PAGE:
A sunny windowsill 🌞 - all you really require to grow most herbs successfully indoors.
But is it really that simple?
Growing herbs indoors is an excellent alternative for those who do not have access to a garden or ample outdoor space. There are so many benefits of growing your own herbs but if we are honest, being able to pick and enjoy them right from your window sill, has to be the most rewarding!
In this article, we share 5 of our favourite herbs and with our tips, the right conditions and a little TLC, we show you how to grow your very own herb garden successfully indoors. All of these herbs can be placed on your balcony or patio from Mid March onward. They will take advantage of our longer Summer days from their original Mediterranean homes and will reward you with abundant leaves for harvesting.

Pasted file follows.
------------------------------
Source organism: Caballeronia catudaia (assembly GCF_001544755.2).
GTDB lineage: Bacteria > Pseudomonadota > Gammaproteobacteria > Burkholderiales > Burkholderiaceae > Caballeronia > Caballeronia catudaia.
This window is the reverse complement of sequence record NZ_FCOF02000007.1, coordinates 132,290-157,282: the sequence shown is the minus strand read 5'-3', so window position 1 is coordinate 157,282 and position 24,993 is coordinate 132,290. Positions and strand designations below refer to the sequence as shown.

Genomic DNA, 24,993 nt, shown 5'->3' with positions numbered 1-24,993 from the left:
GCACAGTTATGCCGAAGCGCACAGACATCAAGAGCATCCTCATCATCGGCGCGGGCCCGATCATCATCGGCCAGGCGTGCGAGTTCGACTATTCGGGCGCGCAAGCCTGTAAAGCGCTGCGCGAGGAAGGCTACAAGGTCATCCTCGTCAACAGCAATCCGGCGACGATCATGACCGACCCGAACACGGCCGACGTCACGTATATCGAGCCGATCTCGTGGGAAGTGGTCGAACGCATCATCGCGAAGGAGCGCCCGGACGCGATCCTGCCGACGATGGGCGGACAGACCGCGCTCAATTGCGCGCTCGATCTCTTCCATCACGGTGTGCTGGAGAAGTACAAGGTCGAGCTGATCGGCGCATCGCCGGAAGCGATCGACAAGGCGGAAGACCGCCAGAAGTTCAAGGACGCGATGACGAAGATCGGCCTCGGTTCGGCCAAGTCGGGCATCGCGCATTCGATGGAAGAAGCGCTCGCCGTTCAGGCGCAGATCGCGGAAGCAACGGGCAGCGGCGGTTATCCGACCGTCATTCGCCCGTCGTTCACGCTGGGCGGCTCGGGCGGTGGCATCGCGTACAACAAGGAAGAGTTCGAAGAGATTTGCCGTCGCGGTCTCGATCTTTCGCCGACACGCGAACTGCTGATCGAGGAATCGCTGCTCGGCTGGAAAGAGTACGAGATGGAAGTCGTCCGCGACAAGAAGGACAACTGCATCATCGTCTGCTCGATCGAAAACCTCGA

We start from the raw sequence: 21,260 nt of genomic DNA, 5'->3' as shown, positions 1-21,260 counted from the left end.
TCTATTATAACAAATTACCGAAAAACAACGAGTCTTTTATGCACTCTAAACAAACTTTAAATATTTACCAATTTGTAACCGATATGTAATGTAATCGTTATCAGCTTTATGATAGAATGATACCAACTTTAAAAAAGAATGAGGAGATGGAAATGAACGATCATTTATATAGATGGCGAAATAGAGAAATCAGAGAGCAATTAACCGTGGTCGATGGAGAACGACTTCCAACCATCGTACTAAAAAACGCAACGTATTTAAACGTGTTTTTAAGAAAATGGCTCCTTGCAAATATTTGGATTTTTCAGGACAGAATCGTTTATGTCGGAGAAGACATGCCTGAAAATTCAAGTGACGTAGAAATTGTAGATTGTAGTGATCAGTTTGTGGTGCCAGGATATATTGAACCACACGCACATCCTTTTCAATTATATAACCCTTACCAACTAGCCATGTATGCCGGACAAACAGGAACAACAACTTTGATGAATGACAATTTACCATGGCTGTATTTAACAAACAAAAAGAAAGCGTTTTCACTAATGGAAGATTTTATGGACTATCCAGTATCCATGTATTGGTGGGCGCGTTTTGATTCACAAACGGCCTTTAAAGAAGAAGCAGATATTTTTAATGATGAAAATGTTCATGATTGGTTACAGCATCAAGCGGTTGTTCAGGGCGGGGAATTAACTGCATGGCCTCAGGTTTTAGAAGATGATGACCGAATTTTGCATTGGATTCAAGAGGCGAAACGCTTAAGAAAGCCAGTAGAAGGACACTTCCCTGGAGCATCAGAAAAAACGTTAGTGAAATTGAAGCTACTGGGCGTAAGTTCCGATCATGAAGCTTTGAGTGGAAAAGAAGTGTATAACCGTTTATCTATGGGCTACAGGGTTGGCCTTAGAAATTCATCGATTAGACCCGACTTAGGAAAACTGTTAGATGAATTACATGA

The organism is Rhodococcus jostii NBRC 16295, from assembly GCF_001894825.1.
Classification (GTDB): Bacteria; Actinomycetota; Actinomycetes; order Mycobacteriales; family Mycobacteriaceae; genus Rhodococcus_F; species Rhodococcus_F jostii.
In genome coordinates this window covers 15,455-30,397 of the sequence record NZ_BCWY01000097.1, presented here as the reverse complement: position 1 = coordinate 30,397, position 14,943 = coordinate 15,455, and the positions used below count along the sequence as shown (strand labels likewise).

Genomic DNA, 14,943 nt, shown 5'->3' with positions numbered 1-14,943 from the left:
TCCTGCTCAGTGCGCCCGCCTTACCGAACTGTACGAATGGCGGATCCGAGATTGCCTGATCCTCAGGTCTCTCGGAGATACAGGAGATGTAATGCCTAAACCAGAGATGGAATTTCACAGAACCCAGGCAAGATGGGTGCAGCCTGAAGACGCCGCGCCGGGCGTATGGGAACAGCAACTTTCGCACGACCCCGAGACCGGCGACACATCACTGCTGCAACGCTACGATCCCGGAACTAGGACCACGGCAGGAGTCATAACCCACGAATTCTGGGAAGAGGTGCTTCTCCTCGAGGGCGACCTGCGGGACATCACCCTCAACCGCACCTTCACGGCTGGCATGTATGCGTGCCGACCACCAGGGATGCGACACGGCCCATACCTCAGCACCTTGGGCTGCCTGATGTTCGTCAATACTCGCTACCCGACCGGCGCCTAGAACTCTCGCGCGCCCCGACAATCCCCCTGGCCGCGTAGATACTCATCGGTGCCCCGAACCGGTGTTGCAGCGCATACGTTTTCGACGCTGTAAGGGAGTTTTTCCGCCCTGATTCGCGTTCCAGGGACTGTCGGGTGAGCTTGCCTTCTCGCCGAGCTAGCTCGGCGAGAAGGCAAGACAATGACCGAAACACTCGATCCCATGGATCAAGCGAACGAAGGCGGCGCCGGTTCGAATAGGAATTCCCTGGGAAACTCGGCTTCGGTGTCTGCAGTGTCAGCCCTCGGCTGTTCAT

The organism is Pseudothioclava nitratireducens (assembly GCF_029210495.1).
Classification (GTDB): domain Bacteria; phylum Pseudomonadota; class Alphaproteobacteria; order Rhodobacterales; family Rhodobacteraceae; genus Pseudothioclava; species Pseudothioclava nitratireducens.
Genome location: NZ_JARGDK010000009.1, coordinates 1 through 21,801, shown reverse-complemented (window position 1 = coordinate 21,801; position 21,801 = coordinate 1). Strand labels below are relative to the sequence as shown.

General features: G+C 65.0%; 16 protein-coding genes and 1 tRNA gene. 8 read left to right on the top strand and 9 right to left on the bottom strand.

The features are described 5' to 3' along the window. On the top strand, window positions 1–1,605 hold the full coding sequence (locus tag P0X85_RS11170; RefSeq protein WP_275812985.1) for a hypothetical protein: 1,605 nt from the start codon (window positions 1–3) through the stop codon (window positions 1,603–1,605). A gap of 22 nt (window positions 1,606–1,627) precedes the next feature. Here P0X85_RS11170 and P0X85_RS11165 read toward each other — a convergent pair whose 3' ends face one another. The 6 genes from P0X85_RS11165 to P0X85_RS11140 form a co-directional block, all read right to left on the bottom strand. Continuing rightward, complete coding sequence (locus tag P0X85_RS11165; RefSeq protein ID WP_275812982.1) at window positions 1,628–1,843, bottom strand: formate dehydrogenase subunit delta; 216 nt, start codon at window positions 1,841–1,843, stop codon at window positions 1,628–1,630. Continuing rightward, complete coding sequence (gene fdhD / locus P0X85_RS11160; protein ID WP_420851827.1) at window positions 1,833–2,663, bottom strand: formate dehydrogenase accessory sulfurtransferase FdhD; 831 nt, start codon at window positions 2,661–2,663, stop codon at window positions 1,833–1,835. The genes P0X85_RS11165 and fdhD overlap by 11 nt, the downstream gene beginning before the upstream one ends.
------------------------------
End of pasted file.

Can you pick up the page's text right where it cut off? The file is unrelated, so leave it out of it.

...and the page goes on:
But first, let’s decipher some confusing herb-growing vernacular: perennial, annual and biennial. These three terms are most commonly used to classify plants due to their life cycle and bloom time. Here’s what each means 👇
- Perennial: Perennial plants regrow year after year if given the right growing conditions.
- Annual: Annual plants complete their entire life cycle in a single growing season however, unlike perennial plants, they do not repeat the process the following year.
- Biennial: Biennial plants typically take 2 years to complete their life cycle.
5 Common Herbs & Tips for Growing Them Indoors
🌿 Oregano (Origanum vulgaris)
Hardy perennial herb that returns year after year
Known as one of the most celebrated herbs, no one would consider their pantry complete without oregano.
Native to Eurasia and the Mediterranean, oregano has a long history of use in many cultures. It originated in Greece, where it was believed that the goddess Aphrodite created it as a symbol of joy and was next adopted by the Romans who spread the herb throughout Europe and Northern Africa.
Having an oregano plant as part of your indoor herb garden will serve you well for many seasons. It is considered a relatively low maintenance herb with just a few basic care requirements.
🟤 Soil: Enjoys light, airy, well-drained soil
💧 Water: Water thoroughly only when soil is dry to touch.